Tolkien’s Middle Earth


In a discussion of great literary minds of the twentieth century, there is one name that always stands out. J. R. R. Tolkiens classic story Lord of the Rings is the measuring block by which all other fictional works of the twentieth century are compared. His engrossing characters, beautiful descriptions, and intriguing plot have enraptured generations of avid readers. The most endearing quality of the epic is Tolkiens ingenious use of archetypes, most notably the quest hero. Frodo Baggins possesses all of the qualities of a quest hero: courage, loyalty, and an unwavering sense of duty and responsibility.
Frodo possesses loyalty and a willingness to act under the direction of others who may know better than he, even when he doesnt understand what it is he is being asked to do. He agrees to keep the ring in his possession after Bilbo leaves the Shire, he even accepts Gandalfs demand that the never use it, even though he has seen Bilbo do so many times. Frodo even accepts the horrible task laid on him by Elrond to bring the ring to Mount Doom deep in the heart of Mordor, the one place that he should fear above all others. I will take the Ring, he said, though I do not know the way (Tolkien 324) Frodo is willing to take this responsibility on himself, he doesnt even realize that he has no idea where to even begin his task.The
hobbit is undyingly loyal to his comrades, even when their own minds lead them astray.

Boromir corners Frodo and proceeds to beg, demand, and then attempt to take the ring from him. Even though Frodo could have given in to Boromir, indeed he even wanted to be rid of his burden, he knew that the ring was his alone to bear, and that it would destroy the proud Boromir if he were to use it. He knows his place in the company, and he is determined to never let his companions down through his own weakness.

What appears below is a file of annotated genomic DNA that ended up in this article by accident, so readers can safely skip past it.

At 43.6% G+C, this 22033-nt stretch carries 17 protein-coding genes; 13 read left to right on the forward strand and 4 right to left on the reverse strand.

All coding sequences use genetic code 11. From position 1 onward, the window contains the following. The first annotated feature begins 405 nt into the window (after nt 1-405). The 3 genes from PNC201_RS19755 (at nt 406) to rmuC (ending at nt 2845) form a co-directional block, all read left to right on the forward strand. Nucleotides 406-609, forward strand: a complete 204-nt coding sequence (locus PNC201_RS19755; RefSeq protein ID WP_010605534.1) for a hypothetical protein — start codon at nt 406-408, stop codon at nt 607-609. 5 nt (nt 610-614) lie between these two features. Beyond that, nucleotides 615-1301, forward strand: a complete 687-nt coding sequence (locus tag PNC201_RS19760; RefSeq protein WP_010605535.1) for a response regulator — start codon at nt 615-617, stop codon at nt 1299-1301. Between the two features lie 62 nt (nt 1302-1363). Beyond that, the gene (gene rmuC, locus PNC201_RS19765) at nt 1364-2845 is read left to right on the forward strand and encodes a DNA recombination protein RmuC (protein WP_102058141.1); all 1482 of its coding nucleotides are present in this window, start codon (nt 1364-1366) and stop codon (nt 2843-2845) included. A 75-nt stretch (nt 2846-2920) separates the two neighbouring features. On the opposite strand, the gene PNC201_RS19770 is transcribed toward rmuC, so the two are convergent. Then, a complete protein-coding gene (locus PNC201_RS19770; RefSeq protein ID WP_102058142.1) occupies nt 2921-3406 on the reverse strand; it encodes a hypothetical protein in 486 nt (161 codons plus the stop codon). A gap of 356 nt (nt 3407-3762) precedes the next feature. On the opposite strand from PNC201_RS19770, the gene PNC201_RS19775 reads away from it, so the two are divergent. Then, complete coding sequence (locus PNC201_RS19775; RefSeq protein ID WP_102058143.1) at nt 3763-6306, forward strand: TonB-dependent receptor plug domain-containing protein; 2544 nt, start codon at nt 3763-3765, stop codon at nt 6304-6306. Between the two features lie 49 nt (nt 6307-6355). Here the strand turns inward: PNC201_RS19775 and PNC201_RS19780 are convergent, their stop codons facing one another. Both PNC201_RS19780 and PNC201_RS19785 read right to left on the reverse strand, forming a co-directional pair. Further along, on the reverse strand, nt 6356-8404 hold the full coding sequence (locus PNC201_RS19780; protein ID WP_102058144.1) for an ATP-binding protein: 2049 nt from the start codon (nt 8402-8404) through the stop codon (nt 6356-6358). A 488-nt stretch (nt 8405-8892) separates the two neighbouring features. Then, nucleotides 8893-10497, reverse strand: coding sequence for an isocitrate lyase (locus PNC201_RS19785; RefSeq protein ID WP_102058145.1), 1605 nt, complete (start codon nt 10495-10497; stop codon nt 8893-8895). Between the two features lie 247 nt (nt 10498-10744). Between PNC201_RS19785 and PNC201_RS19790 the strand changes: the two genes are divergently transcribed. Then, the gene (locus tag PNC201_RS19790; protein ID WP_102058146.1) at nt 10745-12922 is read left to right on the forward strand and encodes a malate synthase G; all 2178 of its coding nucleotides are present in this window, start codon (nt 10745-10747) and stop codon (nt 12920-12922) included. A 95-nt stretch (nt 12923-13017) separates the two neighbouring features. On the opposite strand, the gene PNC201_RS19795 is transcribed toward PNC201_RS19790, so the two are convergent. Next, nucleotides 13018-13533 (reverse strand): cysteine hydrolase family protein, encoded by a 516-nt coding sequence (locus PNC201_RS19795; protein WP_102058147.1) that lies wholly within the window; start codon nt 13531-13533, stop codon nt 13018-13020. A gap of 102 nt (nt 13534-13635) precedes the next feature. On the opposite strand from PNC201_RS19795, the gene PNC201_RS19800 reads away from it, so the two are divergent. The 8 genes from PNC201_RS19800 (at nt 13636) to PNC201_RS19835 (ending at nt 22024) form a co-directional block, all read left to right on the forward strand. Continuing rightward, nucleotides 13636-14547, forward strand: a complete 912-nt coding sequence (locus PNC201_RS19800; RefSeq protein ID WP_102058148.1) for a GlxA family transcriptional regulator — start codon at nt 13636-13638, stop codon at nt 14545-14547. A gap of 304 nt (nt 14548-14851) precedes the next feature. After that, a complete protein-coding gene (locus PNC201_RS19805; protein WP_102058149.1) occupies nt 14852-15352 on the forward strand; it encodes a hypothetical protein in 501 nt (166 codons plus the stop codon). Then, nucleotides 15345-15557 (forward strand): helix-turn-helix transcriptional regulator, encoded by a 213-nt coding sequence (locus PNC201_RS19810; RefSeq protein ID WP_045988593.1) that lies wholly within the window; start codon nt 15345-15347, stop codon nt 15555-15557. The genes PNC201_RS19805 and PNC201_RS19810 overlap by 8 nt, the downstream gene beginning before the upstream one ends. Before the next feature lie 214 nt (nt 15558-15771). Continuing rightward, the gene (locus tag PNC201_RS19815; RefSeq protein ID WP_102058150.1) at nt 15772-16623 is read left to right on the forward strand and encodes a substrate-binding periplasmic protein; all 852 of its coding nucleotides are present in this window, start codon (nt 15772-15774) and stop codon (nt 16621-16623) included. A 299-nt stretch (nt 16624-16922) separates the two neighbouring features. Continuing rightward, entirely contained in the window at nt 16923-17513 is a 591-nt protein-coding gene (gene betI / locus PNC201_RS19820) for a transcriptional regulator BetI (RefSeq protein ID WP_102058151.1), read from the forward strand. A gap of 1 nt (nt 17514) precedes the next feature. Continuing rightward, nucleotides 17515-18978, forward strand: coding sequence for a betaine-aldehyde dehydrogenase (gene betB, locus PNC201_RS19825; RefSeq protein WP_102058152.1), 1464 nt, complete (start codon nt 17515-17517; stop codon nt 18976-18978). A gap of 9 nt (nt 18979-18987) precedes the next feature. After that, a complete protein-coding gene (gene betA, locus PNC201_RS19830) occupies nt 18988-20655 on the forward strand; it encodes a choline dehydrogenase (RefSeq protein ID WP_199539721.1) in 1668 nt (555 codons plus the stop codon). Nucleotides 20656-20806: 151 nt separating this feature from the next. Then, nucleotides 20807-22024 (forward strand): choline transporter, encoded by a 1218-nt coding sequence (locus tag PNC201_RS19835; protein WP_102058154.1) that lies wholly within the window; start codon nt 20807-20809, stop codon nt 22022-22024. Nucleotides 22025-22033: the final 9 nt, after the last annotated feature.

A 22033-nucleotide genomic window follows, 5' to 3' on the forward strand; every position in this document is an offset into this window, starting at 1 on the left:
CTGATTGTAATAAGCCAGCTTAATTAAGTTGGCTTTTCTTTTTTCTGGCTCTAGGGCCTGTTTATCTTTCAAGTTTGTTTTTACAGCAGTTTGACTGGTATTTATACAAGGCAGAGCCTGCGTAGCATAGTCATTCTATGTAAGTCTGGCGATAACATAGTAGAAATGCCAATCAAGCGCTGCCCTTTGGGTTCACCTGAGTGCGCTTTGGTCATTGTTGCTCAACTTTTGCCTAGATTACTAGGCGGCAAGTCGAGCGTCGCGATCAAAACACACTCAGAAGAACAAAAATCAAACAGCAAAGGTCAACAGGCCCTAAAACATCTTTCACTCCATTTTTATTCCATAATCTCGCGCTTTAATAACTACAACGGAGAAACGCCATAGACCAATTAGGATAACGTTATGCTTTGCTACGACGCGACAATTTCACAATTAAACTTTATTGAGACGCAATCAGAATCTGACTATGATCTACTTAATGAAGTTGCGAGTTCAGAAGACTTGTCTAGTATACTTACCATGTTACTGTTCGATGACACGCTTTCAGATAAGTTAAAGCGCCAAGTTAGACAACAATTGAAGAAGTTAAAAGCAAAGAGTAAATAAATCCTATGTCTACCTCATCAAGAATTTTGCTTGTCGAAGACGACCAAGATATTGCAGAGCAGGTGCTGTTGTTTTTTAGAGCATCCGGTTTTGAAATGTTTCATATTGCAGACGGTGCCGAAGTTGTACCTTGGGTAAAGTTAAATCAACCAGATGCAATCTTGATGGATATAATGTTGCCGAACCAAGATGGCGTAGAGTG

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Frodos strongest quality is his unnaturally strong sense of responsibility. Even when separated from the rest of the company, and with only his faithful friend Sam Gamgee at his side, Frodo presses on, finding a way into Mordor, something no sane person would ever want to do. No matter how desolate his situation became, no matter how hungry, tired and injured he was, Frodo never wavered from his goal.

His face was grim set, but resolute. He was filthy, haggard,
and pinched with weariness, but he cowered no longer, and
his eyes were clear. I purpose to enter Mordor, and I know
no other way. Therefore I shall go this way, I do not ask
anyone to go with me. (Tolkien 289)
Frodo always swore to finish what he started. Gandalf put the ring into his care, so he believed that the destruction of the ring was his duty. He had to undertake this impossible quest for the good of a world that looked at his race as a joke of a species. Frodos own companion, his dearest friend Sam, eagerly wished for his master to turn away from his dreadful task. Sam begs and pleads with Frodo, does all he can to try and sway his master, always trying wanting to turn Frodo away from Mordor and certain death. But the determined hobbit will not be swayed, Heres the gate, and it looks to me as if thats about as far as we are ever going to get! (Tolkien 288) Still Frodo pressed on, he knew in his heart that he had to complete his quest, no matter the odds against him.

Probably Frodos most heroic quality is his inhuman, or rather, inhobbit courage. Again and again he presses on in the face of danger. Whether under attack by one of the nazgul, the giant spider Shelob, or the obsessed Smeagol, Frodo perseveres. He always manages to defeat or escape from certain death, carrying on his all-important task. Frodos quest changes him in this respect. At the beginning of his journey, Frodo appears as nothing but a scared little hobbit, grateful for Aragorns protection. By the time of his struggle with Gollum on Mount Doom, he feels

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